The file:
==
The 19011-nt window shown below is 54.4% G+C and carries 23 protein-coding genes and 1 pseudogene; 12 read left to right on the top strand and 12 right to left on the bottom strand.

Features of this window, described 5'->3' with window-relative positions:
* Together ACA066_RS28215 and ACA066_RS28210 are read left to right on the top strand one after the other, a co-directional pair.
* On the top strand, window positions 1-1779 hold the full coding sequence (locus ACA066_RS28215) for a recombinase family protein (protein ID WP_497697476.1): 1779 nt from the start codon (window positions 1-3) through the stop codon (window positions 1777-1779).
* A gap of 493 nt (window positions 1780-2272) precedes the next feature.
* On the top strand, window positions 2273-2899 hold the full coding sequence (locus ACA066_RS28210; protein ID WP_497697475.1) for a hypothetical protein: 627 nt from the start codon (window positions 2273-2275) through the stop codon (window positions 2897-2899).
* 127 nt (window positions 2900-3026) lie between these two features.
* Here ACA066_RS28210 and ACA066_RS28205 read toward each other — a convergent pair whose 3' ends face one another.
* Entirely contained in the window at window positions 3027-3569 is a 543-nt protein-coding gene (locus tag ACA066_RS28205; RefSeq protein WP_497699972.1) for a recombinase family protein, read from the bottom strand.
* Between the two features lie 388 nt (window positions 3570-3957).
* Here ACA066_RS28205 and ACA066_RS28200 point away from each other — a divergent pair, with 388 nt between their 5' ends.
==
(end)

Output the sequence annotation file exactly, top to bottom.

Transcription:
The 19011-nt window shown below is 54.4% G+C and carries 23 protein-coding genes and 1 pseudogene; 12 read left to right on the top strand and 12 right to left on the bottom strand.

Features of this window, described 5'->3' with window-relative positions:
* Together ACA066_RS28215 and ACA066_RS28210 are read left to right on the top strand one after the other, a co-directional pair.
* On the top strand, window positions 1-1779 hold the full coding sequence (locus ACA066_RS28215) for a recombinase family protein (protein ID WP_497697476.1): 1779 nt from the start codon (window positions 1-3) through the stop codon (window positions 1777-1779).
* A gap of 493 nt (window positions 1780-2272) precedes the next feature.
* On the top strand, window positions 2273-2899 hold the full coding sequence (locus ACA066_RS28210; protein ID WP_497697475.1) for a hypothetical protein: 627 nt from the start codon (window positions 2273-2275) through the stop codon (window positions 2897-2899).
* 127 nt (window positions 2900-3026) lie between these two features.
* Here ACA066_RS28210 and ACA066_RS28205 read toward each other — a convergent pair whose 3' ends face one another.
* Entirely contained in the window at window positions 3027-3569 is a 543-nt protein-coding gene (locus tag ACA066_RS28205; RefSeq protein WP_497699972.1) for a recombinase family protein, read from the bottom strand.
* Between the two features lie 388 nt (window positions 3570-3957).
* Here ACA066_RS28205 and ACA066_RS28200 point away from each other — a divergent pair, with 388 nt between their 5' ends.